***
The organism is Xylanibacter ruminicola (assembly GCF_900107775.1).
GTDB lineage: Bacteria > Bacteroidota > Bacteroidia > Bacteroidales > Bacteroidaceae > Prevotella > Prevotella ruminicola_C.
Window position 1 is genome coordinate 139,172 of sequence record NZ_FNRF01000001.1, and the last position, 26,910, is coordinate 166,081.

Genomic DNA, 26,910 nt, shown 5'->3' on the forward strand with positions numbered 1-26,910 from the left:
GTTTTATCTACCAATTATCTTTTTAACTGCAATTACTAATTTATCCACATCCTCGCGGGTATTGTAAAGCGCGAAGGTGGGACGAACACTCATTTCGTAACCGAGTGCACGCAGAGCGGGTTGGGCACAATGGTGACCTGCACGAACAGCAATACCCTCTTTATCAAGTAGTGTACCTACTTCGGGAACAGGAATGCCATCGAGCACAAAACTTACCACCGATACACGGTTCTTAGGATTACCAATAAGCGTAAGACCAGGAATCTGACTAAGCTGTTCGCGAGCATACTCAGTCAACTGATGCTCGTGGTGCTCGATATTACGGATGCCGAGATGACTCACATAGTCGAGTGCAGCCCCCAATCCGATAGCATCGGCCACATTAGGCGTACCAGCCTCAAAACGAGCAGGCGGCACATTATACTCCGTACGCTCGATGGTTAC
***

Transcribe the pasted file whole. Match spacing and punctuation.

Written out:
The organism is Xylanibacter ruminicola (assembly GCF_900107775.1).
GTDB lineage: Bacteria > Bacteroidota > Bacteroidia > Bacteroidales > Bacteroidaceae > Prevotella > Prevotella ruminicola_C.
Window position 1 is genome coordinate 139,172 of sequence record NZ_FNRF01000001.1, and the last position, 26,910, is coordinate 166,081.

Genomic DNA, 26,910 nt, shown 5'->3' on the forward strand with positions numbered 1-26,910 from the left:
GTTTTATCTACCAATTATCTTTTTAACTGCAATTACTAATTTATCCACATCCTCGCGGGTATTGTAAAGCGCGAAGGTGGGACGAACACTCATTTCGTAACCGAGTGCACGCAGAGCGGGTTGGGCACAATGGTGACCTGCACGAACAGCAATACCCTCTTTATCAAGTAGTGTACCTACTTCGGGAACAGGAATGCCATCGAGCACAAAACTTACCACCGATACACGGTTCTTAGGATTACCAATAAGCGTAAGACCAGGAATCTGACTAAGCTGTTCGCGAGCATACTCAGTCAACTGATGCTCGTGGTGCTCGATATTACGGATGCCGAGATGACTCACATAGTCGAGTGCAGCCCCCAATCCGATAGCATCGGCCACATTAGGCGTACCAGCCTCAAAACGAGCAGGCGGCACATTATACTCCGTACGCTCGATGGTTAC